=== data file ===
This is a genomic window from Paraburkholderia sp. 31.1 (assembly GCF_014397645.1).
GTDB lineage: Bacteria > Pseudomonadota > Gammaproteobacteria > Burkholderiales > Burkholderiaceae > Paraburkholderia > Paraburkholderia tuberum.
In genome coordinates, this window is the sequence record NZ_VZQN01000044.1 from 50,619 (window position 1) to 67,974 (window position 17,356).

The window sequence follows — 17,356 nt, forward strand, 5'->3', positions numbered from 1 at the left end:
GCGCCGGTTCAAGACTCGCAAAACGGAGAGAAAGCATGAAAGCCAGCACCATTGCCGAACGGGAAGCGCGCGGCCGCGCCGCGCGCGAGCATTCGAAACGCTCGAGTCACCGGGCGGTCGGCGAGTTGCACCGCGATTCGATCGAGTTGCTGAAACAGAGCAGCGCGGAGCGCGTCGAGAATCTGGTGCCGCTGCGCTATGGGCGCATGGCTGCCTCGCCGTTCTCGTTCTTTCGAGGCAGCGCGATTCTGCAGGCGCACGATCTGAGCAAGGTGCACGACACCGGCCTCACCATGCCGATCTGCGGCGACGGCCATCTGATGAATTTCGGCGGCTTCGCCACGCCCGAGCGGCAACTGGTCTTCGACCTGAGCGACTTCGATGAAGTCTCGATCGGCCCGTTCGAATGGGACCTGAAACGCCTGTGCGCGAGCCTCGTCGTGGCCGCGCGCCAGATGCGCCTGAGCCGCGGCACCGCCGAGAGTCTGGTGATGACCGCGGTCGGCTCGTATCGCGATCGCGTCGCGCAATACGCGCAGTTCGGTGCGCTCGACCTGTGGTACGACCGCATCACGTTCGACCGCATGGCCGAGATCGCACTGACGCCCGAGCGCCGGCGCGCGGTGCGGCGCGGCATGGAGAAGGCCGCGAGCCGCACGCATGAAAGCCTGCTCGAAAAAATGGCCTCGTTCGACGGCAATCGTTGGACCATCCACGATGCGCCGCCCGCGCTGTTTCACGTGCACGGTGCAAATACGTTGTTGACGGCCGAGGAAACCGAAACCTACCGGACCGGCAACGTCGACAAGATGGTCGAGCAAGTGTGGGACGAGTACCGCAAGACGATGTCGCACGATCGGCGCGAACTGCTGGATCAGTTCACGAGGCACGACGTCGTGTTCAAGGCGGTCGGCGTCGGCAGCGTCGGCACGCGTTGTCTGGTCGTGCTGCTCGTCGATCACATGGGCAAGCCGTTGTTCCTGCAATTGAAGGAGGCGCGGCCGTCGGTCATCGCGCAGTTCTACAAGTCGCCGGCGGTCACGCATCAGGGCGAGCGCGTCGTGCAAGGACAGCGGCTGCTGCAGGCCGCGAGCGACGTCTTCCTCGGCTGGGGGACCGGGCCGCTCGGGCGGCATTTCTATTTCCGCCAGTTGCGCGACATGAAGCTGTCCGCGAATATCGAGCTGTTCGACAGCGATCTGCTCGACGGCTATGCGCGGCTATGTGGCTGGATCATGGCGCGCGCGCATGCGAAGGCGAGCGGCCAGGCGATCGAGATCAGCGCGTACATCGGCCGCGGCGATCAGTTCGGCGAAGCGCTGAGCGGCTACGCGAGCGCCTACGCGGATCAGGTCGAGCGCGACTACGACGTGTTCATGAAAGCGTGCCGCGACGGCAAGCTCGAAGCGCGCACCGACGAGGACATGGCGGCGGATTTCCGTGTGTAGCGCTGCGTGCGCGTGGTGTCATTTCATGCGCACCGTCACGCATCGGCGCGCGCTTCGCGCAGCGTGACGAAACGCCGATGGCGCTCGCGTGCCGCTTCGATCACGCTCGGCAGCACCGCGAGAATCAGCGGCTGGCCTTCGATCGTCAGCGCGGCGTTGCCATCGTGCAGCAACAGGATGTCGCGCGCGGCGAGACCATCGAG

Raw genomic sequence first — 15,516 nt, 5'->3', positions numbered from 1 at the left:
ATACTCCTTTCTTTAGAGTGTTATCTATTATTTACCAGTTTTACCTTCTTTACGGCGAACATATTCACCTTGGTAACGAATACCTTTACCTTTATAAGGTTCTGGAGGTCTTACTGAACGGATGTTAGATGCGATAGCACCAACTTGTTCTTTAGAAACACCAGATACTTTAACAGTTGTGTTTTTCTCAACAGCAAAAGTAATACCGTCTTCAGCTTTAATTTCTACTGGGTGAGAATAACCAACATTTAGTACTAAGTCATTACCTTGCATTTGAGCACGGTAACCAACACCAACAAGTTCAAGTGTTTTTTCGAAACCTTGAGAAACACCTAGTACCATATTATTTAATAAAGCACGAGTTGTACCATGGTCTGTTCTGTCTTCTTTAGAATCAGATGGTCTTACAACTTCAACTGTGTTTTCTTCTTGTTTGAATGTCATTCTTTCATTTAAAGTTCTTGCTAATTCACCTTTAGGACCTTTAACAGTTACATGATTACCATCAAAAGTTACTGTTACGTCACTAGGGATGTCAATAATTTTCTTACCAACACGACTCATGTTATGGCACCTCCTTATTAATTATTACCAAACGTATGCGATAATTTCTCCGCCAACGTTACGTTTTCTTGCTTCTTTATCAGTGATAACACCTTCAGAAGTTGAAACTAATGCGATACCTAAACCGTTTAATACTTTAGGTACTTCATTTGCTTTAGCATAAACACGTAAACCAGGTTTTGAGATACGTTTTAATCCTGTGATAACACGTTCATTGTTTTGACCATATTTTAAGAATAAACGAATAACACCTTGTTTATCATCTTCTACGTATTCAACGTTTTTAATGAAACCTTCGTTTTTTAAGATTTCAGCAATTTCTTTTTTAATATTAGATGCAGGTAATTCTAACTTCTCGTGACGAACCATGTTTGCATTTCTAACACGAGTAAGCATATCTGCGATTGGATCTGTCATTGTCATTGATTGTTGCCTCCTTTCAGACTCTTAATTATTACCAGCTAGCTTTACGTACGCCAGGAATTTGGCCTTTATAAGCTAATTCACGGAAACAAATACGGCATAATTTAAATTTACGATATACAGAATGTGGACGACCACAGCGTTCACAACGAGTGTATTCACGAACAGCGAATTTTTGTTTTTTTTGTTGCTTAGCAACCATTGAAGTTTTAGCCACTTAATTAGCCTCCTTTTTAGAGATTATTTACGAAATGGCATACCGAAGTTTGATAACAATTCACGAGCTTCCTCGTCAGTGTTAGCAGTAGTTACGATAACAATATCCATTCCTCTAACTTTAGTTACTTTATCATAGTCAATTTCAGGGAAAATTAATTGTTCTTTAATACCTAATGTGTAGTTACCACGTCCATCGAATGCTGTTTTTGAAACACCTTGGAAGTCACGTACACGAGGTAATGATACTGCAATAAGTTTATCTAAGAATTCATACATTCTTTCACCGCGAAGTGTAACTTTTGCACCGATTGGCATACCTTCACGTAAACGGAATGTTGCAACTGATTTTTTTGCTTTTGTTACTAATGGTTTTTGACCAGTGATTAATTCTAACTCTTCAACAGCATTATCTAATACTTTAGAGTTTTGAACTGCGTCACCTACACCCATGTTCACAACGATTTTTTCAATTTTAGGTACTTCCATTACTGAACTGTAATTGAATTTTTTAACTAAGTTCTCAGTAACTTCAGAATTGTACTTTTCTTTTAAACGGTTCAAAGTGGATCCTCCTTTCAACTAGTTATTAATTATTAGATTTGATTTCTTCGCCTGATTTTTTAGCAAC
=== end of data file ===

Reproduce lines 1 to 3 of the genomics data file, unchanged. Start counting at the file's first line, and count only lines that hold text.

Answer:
This is a genomic window from Paraburkholderia sp. 31.1 (assembly GCF_014397645.1).
GTDB lineage: Bacteria > Pseudomonadota > Gammaproteobacteria > Burkholderiales > Burkholderiaceae > Paraburkholderia > Paraburkholderia tuberum.
In genome coordinates, this window is the sequence record NZ_VZQN01000044.1 from 50,619 (window position 1) to 67,974 (window position 17,356).